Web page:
Tarkir is disarray and chaos. With five clans vying for your attention, this seems like a format that is rather difficult to decipher. You'll try to figure out which clan offers the best synergy, while a myriad of Morph creatures muddle the waters and cloud your judgement.
Welcome to Sarkhan Vol's hometown!
The concerns surrounding the manabase are legitimate. It's somewhat a multi-colored set after all, or can you do well enough by sticking to just two? Nobody is quite sure how many lands to run, and many players agree that there is a huge difference between 16, 17 and 18. Are the banners any good or are they borderline average? How high do you pick the dual-colored lands and the tri-colored lands? Heck, we don't even have consensus on whether it's better to play or draw in Sealed. Things will become even more complex in Booster Draft today as these issues continue to challenge everyone in the room.
Then there's the issue of speed. How fast is the format? Do you want to hop onto the driver's seat and be hyper-aggressive with a bunch of two drops in a world of threes and fives, or go over the top and stall the board with a bunch of defenders before letting your expensive, powerful cards take over the game? How good are tempo spells and combat tricks?
*migraine kicks in*
Where's a bottle of Xanax when I need one? Fortunately for me, now that the rosters for the World Magic Cup are set, it seemed like the best opportunity to pick the brains of the top Pros of some of the top countries in the region. What's everyone's take on Khans of Tarkir? I figured it would be a great idea to hear a little advice from the very best.
Kuo Tzu Ching has a little advice from the sidelines.
Let's start off with Kuo Tzu Ching, the World Magic Cup 2012 Champion and the National Champion of Chinese Taipei for three years running. Kuo feels that all five clans are pretty much even and there is no particular standout clan.
His strategy is to start off by sticking to an enemy color pair, before deciding which clan to jump into. For example, if you start off by picking only white and red cards at first, you have two paths to take, either Jeskai or Mardu. At worst, you have a two-colored deck without intense manafixing needs. On the other hand, if you pick only white and blue cards at first, you're stuck with only Jeskai as an option for a 3rd color. What happens if red cards don't come your way? You could wind up with a less-than-satisfactory deck considering there aren't any allied colored gold cards in the set.
Kuo also stresses that Morphs are really important and whomever reaches five mana first has a huge advantage. He feels that this format is very combat-centric, so he would be inclined to pick quality creatures over quality spells.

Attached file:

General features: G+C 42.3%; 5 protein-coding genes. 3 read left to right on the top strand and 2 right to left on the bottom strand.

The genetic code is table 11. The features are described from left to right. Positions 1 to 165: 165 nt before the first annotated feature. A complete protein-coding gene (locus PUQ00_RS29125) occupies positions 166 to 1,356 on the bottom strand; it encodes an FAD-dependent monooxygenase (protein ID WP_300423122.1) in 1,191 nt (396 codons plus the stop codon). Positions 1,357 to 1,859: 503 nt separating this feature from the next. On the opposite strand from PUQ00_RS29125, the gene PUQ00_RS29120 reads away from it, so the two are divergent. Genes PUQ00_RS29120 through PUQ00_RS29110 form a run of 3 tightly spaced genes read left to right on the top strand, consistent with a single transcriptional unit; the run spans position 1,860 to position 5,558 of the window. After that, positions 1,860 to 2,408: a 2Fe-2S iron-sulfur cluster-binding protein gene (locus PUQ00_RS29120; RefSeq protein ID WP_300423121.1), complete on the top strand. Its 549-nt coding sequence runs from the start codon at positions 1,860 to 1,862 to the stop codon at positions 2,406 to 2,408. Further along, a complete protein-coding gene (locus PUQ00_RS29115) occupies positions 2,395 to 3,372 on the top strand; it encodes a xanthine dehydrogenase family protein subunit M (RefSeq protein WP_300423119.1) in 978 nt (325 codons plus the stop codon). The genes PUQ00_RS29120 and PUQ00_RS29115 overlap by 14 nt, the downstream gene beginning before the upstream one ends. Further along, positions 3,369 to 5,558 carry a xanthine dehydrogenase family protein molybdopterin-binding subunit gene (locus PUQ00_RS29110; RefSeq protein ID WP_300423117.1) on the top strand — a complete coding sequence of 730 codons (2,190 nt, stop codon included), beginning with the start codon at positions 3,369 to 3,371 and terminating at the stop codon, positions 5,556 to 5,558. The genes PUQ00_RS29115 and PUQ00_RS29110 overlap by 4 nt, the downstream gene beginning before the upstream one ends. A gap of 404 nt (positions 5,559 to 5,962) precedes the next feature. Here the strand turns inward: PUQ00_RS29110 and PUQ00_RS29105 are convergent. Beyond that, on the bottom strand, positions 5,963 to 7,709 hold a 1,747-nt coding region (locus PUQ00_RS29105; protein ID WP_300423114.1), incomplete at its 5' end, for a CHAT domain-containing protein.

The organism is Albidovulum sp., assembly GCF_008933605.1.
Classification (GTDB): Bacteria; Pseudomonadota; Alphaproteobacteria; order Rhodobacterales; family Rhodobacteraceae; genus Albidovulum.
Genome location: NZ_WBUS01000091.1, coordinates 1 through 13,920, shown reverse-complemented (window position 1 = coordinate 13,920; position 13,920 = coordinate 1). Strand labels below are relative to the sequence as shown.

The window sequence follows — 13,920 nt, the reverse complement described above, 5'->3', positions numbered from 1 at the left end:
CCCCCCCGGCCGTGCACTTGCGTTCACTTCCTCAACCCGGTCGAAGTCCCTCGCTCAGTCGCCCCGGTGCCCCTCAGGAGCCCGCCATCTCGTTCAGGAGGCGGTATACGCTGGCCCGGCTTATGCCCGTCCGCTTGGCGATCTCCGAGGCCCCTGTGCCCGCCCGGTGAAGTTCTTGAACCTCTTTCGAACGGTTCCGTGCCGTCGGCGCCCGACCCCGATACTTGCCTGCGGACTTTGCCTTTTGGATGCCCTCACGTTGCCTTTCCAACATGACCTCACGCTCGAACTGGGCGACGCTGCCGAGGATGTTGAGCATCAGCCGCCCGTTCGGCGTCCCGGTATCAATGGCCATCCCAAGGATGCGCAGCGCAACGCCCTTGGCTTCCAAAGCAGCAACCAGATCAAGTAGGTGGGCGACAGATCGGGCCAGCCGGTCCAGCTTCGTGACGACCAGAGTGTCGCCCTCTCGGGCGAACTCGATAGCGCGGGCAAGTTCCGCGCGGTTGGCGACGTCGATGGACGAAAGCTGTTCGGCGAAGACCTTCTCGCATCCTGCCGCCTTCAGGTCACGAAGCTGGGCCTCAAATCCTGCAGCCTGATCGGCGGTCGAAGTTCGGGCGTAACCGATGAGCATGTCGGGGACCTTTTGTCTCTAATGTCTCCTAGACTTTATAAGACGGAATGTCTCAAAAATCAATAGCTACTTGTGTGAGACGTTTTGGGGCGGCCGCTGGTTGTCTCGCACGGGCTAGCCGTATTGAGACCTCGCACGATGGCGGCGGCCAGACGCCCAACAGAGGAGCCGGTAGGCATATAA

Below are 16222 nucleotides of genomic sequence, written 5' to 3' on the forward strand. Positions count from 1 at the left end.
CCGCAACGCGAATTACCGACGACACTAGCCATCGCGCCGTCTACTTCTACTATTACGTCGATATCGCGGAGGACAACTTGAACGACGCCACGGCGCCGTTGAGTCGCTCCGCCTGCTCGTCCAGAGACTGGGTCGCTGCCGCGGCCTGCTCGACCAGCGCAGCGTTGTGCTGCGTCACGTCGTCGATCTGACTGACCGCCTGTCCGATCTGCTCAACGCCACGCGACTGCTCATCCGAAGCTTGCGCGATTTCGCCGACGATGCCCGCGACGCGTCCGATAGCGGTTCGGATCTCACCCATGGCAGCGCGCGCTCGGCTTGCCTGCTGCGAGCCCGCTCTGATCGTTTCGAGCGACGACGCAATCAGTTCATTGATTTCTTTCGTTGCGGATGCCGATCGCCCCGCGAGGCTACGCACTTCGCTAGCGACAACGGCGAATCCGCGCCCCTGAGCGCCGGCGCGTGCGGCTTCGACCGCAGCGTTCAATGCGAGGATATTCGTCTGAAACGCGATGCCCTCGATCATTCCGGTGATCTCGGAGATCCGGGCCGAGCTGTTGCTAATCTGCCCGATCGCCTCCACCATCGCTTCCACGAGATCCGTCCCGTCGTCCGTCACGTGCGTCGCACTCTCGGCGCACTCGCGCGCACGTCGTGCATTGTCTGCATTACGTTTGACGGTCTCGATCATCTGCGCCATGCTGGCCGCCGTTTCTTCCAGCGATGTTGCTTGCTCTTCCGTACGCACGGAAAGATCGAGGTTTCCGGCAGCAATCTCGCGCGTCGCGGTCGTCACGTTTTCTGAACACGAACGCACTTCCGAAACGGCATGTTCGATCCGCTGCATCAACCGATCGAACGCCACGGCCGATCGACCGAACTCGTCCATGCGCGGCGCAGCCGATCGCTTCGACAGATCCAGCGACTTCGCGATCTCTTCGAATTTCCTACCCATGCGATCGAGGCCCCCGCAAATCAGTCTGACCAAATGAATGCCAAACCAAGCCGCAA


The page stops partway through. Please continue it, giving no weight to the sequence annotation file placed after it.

Han Bing, China's National Champ, knows what he is doing!
Han Bing, China's National Champion, was one of the three players to go undefeated yesterday. He feels that the power level of commons and uncommons are comparable, with no particular standout cards. He prefers stability over power and values manafixing lands highly, especially the cycle of tri-colored lands. "The correct tri-land is worth a first pick. It can win you more games than you can feel or imagine." In a previous Quick Questions interview, he has even cited Mardu Hordechief as the best common. This is proof that he prefers to stick to the basics, rather than greedy multi-colored cards that stretch the manabase. "At the end of the day, if you can't cast your spells and keep up with the tempo of the game as a result of manascrew, you're throwing a game away needlessly."
Lee Shi Tian suggests to never force an archetype.
Platinum Pro and Hong Kong National Champion Lee Shi Tian feels that it is best to keep your options open. He was feeling bummed that he failed to make Day 2, but still had a little to share about drafting Khans of Tarkir.
"As an experiment, I first picked Hardened Scales and tried to force Azban. I figured that with all the Outlast cards in the clan, it could work out. It also interacts well with underrated cards like Dragonscale Boon, Armament Corps and Swarm of Bloodflies, cards that I could pick up easily. In addition, Hardened Scales also works really well with Feat of Resistance, Incremental Growth and Azban Charm. I was wrong and the draft ended up a train-wreck. Nothing came my way. I don't think I will ever make the mistake of forcing a clan ever again and stick to reading the signals."
However, Lee reminds me that it's more difficult than usual to read the signals, especially if everyone chooses to adopt the same mentality. This paradox occurs when everyone chooses to pick single colored cards in an attempt to read the signals. Eventually, someone has to bite the bullet and commit. Also, a very interesting point to note is that, assuming every player picks a clan, everyone will have at least one overlapping color with each of your neighbors.
Kelvin Chew advises you to do your homework.
Kelvin Chew, Singapore's National Champion and Pro Tour Return to Ravnica Top 8 competitor, prefers to stick to the basics. He feels that just like any Limited Format, evasion is still exceptionally important.
"In Khans of Tarkir limited, sometimes there are standstills where neither player can attack profitably. You need some way to break through stalemates, like Icy Blast or Mystic of the Hidden Way. It's also a good idea make a list and memorize all the Morphs in the format, so you can make better decisions when attacking or blocking."
Last but not least, Japanese National Champ Yuuya Watanabe is agonizing over his first few picks as we speak. Perhaps we will check back in later with him to see how he is doing, seeing how he "usually" ends up winning the Grand Prix after scraping Day 2. "I don't really know how to draft yet. Nobody really knows. After all, this is the first Grand Prix using Khans of Tarkir."
Yuuya Watanabe is not quite sure how to tackle this format yet. Humility or being tight-lipped? =)